By STAN Sundance Logo KASPRZYK

FlightLog Archive

Aircraft Flown

Flying the Jet Caproni - Jun 2005

One of the trends in sailplane development for the past couple of decades has been an increase in self-launch capability, with significant numbers of motor-gliders now part of the worldwide fleet.

In the 1970's, Caproni developed the open class A-21 sailplane, which featured a relatively large side-by-side cockpit, and also a self-launch model, the A-21J, with a small jet engine for launch and cruise.

Caproni produced the first A-21 in Italy in 1970, and within two years had collected four world multi-place sailplane speed and distance records with it. A 2-place all-metal ship with a fiberglass forward fuselage, the A-21 was followed into production by the slightly improved S model. The ship features a roomy side-by-side cockpit and widely spaced retractable twin main landing gear. The T-tail is all-moving. The jet powered A-21J has self-launch capability and a service ceiling of 36,000 ft.

Dave 'Hammer' Harris and I had met a few times before, first in discussions about his beautiful BD-5J, which he flew for air shows and as a target for military fighters. When Dave mentioned that he'd have his custom Caproni A-21J in Ephrata in June, I looked forward to the opportunity to check it out.

Dave is an outstanding aviation craftsman, and he felt the jet engine installation in the original Caproni A-21Js left something to be desired. He designed, fabricated and built his own custom jet engine installation in his A-21J, and the result is a work of art.

The side-by-side seating arrangement is surprisingly roomy, and the cockpit switchology is clean and well arranged. Dave engineered a very simple start system, using a small auxiliary power unit on the ground. We started the jet engine with a small metal plate located under the exhaust, to avoid scorching the Ephrata ramp area. We quickly taxied to the concrete end of the Ephrata glider launch ramp, and pushed it up for a nice rapid acceleration to takeoff speed. Even though the small jet only puts out about 200 pounds of thrust, we quickly established a 1500 FPM climb rate and blasted out of the local area.

Quickly reaching 3000 feet AGL, Dave throttled back to idle to let the engine cool, and we started looking for lift under some inviting cumulus. I started to get a feel for the aileron and elevator forces, anticipating somewhat heavy ailerons and a touchy elevator. My anticipation of the '70's open class' feel was right on. Compared to many of the modern high performance sailplanes, the Caproni has quite heavy aileron forces, with attention needed to get and maintain a centered yawstring. The pitch sensitivity was also high, due to the all-moving tail. Once I centered a few thermals and began climbing, however, the Caproni and I settled down well.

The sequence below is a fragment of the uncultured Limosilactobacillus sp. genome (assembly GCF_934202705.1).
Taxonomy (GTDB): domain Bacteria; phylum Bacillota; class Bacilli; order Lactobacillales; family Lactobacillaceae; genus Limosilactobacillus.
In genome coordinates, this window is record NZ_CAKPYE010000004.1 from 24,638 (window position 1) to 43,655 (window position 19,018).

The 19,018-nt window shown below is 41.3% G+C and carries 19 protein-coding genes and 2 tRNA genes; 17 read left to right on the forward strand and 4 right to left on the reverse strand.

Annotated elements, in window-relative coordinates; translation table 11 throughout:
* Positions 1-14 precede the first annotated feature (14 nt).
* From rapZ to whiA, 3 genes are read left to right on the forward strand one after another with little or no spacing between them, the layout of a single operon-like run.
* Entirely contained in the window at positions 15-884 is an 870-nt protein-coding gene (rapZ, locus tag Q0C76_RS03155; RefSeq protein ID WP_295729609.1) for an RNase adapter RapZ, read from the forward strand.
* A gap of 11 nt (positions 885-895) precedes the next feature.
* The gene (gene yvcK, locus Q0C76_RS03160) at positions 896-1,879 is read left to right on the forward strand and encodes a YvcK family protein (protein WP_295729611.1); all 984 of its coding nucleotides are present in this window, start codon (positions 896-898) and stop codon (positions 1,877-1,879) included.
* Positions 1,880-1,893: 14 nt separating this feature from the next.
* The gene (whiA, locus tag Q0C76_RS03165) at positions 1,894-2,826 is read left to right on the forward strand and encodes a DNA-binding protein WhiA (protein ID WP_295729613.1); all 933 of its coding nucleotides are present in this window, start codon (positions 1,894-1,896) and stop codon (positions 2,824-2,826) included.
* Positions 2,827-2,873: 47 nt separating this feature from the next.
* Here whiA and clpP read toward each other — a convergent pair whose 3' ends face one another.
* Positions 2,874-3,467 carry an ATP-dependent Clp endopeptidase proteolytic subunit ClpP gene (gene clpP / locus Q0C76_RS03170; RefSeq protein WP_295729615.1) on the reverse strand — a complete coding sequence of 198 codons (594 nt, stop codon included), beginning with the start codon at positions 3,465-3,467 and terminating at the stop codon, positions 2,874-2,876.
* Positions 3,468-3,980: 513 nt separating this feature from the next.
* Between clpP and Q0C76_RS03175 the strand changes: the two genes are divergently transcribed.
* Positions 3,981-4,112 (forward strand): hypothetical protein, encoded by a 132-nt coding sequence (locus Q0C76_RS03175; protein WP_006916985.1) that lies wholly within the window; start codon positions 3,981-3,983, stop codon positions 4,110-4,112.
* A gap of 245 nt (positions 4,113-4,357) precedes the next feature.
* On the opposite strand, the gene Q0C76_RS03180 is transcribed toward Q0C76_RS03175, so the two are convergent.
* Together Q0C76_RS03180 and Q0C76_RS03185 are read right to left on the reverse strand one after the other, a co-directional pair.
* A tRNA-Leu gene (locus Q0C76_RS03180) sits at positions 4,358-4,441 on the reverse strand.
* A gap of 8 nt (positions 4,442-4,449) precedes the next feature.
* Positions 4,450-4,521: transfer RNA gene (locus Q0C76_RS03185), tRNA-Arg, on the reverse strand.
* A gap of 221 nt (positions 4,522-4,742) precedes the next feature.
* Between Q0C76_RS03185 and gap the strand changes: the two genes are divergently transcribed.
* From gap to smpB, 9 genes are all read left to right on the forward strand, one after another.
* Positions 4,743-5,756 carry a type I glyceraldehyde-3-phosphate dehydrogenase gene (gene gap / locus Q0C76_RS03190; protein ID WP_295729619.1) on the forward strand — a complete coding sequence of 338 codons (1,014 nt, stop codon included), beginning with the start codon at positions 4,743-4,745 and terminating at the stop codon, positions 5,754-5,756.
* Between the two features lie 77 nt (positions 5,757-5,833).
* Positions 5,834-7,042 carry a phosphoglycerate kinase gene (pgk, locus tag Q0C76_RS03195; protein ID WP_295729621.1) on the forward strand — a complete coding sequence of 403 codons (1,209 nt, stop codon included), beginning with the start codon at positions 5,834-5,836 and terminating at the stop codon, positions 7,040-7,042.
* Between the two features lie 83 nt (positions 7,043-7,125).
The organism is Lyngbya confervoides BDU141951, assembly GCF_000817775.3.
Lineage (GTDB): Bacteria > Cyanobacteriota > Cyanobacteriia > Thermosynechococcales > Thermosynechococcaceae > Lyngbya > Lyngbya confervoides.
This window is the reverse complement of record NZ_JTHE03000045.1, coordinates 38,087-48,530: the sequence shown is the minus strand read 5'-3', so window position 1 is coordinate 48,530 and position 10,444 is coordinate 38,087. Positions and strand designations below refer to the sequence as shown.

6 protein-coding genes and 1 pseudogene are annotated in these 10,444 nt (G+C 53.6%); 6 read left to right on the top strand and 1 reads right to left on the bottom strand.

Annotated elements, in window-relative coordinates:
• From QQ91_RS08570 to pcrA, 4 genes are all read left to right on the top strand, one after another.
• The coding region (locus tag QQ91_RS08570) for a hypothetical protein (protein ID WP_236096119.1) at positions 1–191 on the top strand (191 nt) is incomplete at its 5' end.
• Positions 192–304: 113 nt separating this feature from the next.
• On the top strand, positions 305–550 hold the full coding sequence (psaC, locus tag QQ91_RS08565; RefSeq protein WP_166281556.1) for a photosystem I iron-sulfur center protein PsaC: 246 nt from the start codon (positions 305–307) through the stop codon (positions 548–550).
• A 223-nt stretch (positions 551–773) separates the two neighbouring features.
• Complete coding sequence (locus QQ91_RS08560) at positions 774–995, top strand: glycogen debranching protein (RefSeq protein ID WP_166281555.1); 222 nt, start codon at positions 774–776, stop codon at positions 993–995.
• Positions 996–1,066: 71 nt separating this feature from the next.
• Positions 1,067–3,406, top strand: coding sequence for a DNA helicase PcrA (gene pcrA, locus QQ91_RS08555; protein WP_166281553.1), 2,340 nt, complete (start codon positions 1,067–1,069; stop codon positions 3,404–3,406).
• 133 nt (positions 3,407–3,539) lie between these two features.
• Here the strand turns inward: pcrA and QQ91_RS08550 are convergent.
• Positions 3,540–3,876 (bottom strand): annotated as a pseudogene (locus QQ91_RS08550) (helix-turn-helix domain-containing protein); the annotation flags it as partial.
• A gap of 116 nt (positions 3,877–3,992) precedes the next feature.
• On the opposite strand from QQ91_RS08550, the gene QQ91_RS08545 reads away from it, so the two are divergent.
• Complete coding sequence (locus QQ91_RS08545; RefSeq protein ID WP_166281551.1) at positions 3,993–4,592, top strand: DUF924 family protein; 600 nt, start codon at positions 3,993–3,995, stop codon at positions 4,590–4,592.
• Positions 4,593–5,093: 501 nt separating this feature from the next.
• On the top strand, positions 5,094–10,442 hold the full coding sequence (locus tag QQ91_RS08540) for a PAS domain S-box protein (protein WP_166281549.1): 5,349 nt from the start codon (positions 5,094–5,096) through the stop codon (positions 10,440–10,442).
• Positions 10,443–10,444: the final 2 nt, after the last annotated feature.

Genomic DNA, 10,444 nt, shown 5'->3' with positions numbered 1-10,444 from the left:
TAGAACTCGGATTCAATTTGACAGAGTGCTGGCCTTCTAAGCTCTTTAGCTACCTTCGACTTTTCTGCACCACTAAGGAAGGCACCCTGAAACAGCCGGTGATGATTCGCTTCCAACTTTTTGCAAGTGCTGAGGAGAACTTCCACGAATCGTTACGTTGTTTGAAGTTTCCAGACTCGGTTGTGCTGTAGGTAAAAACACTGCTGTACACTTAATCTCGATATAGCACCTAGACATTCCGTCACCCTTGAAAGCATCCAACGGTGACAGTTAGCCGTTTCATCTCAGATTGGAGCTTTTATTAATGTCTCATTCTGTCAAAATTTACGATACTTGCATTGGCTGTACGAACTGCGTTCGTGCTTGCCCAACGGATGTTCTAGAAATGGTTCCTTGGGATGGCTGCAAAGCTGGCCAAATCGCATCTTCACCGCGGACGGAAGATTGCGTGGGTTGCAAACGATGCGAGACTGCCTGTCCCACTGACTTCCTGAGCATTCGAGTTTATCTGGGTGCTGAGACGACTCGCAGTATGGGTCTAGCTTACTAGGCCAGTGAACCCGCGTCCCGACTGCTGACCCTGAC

Nearing cloudbase, Dave and I decided to head west to Wenatchee, and I handed over the flight controls as Dave demonstrated the cruise flap settings. This open class bird really shines with the cruise flaps. I really felt like we had lit the jet engine again - we smoked west in a hurry! Our goal of the Mt. Stewart area began overdeveloping with rain, so we turned at Wenatchee and smoked back at cloudbase past Moses Coulee and the along the Beezley Hills area, continuing past Ephrata to Wilson Creek and Odessa. After over an hour in the bird, I now felt comfortable with the pitch sensitivity and the required aileron forces.

As we turned west to head back to Ephrata, Dave decided to take over for a moment and push it up. With no effort, he cranked up the jet engine in-flight for a few minutes and we smoked back to Ephrata at 100 knots plus, then shut the engine down and lowered the dual main landing gear for a normal sailplane approach and landing. Dave warned me that our flare and touchdown might appear as if we were gear up, since the bird does sit low on the ground, but after a smooth approach and touchdown, all I had was a big grin on my face.

The Caproni A-21J is an amazing sailplane. Most glider pilots long for the freedom of a self-launching sailplane, but when you add the 'sound of freedom' of a jet engine, and the impressive launch, climb and cruise capability it affords, you definitely know you've moved up a level.

Now 'Hammer' wants to look into installing a custom jet engine in Lynn Weller's DG-1000...